The fundamental attribution error is important in the context of relationships because we can consciously reverse the bias so that we give others “the benefit of the doubt.” In fact, research seems to show that couples in which one person has a slightly more positive view of their partner than the partner does of themselves tend to have better relationships. The better we are able to think positively about the other person in a relationship, the more likely that relationship is to be positive.
No matter whether you reverse the fundamental attribution error or not, there’s some sense of a distorted reality around your “truth.” Of course, there’s our perceptual bias, but there’s more than that. The fundamental attribution error is a close cousin to confirmation bias: the tendency to find evidence to support our positions while ignoring evidence that would contradict our stance. The problem is that if you’re in a bad relationship – at home, with a boss, a subordinate, or a peer – you tend to distort reality if you decide to stay in the relationship. You’ll say that your boss isn’t really that bad or the subordinate doesn’t really make that many mistakes. This distortion of reality is necessary to survive in the relationship, but when the relationship ends, how do you deal with the distortion that you’ve created? The hardest part is realizing the distortion exists, since more than likely you won’t have even seen the distortion happening. You will have created a reality – a “truth” – around how you want that other person to be – whether that is who they are or not.
One thing that wasn’t but could have easily been covered in Boundaries is the idea of different kinds of boundaries. Townsend asserts in Beyond Boundaries that there are two kinds of boundaries: defining and protective. Defining boundaries are the boundaries that define who you are and are immutable. That is, if the boundary changed it would change who you are. A boundary such as whether you would commit adultery may be a defining boundary – changing it might change your definition of who you are.
Protective boundaries are provisional and will change as the need to protect yourself changes. If you need to protect yourself from verbal abuse, you might set a boundary that you won’t be with your mother-in-law except when your spouse is present. As you work with your mother-in-law to not be so critical, you can remove that boundary. Protective boundaries are like a scab over a wound. They’re there to protect the wound from further damage – and are designed to be temporary.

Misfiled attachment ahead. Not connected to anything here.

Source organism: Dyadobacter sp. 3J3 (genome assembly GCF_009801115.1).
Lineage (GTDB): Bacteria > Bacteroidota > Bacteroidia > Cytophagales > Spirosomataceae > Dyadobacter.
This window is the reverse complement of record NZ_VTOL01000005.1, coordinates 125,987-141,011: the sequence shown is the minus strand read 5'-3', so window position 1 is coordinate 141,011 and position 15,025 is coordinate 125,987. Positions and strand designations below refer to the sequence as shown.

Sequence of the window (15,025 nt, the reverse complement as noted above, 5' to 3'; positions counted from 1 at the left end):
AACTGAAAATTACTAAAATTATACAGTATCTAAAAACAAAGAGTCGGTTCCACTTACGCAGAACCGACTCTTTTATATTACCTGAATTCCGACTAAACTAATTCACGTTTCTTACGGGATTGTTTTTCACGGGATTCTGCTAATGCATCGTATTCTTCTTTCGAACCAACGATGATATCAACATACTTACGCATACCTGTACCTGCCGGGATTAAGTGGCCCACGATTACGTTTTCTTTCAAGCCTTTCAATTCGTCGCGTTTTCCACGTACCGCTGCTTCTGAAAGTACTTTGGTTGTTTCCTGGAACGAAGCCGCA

I promised in my review of Boundaries that I’d be coming back to victimhood again. There are some key perspectives that Beyond Boundaries adds to the working definition of victim. Perhaps most importantly is the perspective that ‘you can’t outsource your health’. This hearkens back to the idea that no matter who created the wound, you’re ultimately responsible for healing it. It means that you have to take an active role in your recovery. You can’t turn it over to a counselor, a therapy group, a spouse, etc.; you must take responsibility for recognizing your hurts and working on them. If you feel like you’re not heard at work, which triggers some deep feeling that you weren’t listened to as a child, it’s your responsibility to communicate clearly your thoughts in ways that are difficult to ignore – without being aggressive. For instance, if you didn’t feel heard in a meeting, you can send a follow up email about what you understood from the meeting and highlighting your idea that you feel didn’t get appropriate attention.
Another poignant concept raised in Beyond Boundaries is that the process of grieving converts a wound into a memory. It removes the poison so the wound can heal. If you’re constantly feeling injured in a particular way, it’s possible that you’ve not completely grieved the situation. It’s an important part of being able to move on to grieve for a lost relationship. The other person in the relationship didn’t die – but the relationship might have. One of the interesting times that grief is appropriate is when someone gets a new job. Even when the job is ostensibly better in every way, the person changing jobs is invariably sad at the loss of friendships from their existing job.